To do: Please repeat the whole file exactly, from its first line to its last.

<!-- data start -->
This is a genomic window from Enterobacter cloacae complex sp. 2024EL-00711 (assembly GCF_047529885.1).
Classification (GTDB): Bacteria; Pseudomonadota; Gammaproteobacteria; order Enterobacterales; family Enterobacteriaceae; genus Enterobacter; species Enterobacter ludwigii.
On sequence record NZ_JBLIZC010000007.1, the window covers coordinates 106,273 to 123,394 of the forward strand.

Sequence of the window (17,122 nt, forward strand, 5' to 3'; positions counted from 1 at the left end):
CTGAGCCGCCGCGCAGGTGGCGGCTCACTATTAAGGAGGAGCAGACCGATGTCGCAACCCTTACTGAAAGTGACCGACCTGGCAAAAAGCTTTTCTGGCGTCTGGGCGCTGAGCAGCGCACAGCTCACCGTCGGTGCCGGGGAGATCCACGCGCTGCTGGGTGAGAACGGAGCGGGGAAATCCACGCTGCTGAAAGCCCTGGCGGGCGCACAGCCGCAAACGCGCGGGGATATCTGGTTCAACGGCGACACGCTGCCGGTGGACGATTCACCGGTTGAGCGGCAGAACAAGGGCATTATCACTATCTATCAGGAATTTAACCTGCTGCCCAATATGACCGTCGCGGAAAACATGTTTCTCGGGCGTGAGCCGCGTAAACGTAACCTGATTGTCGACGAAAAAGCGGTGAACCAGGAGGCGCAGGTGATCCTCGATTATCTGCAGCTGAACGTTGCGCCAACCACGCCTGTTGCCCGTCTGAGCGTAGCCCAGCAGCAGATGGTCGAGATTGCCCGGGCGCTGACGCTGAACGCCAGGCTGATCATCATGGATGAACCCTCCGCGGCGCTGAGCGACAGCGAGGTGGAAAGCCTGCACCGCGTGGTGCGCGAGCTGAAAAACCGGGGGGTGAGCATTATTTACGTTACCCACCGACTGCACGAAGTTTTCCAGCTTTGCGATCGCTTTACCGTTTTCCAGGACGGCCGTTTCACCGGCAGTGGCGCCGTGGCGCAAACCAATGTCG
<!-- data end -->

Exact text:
This is a genomic window from Enterobacter cloacae complex sp. 2024EL-00711 (assembly GCF_047529885.1).
Classification (GTDB): Bacteria; Pseudomonadota; Gammaproteobacteria; order Enterobacterales; family Enterobacteriaceae; genus Enterobacter; species Enterobacter ludwigii.
On sequence record NZ_JBLIZC010000007.1, the window covers coordinates 106,273 to 123,394 of the forward strand.

Sequence of the window (17,122 nt, forward strand, 5' to 3'; positions counted from 1 at the left end):
CTGAGCCGCCGCGCAGGTGGCGGCTCACTATTAAGGAGGAGCAGACCGATGTCGCAACCCTTACTGAAAGTGACCGACCTGGCAAAAAGCTTTTCTGGCGTCTGGGCGCTGAGCAGCGCACAGCTCACCGTCGGTGCCGGGGAGATCCACGCGCTGCTGGGTGAGAACGGAGCGGGGAAATCCACGCTGCTGAAAGCCCTGGCGGGCGCACAGCCGCAAACGCGCGGGGATATCTGGTTCAACGGCGACACGCTGCCGGTGGACGATTCACCGGTTGAGCGGCAGAACAAGGGCATTATCACTATCTATCAGGAATTTAACCTGCTGCCCAATATGACCGTCGCGGAAAACATGTTTCTCGGGCGTGAGCCGCGTAAACGTAACCTGATTGTCGACGAAAAAGCGGTGAACCAGGAGGCGCAGGTGATCCTCGATTATCTGCAGCTGAACGTTGCGCCAACCACGCCTGTTGCCCGTCTGAGCGTAGCCCAGCAGCAGATGGTCGAGATTGCCCGGGCGCTGACGCTGAACGCCAGGCTGATCATCATGGATGAACCCTCCGCGGCGCTGAGCGACAGCGAGGTGGAAAGCCTGCACCGCGTGGTGCGCGAGCTGAAAAACCGGGGGGTGAGCATTATTTACGTTACCCACCGACTGCACGAAGTTTTCCAGCTTTGCGATCGCTTTACCGTTTTCCAGGACGGCCGTTTCACCGGCAGTGGCGCCGTGGCGCAAACCAATGTCG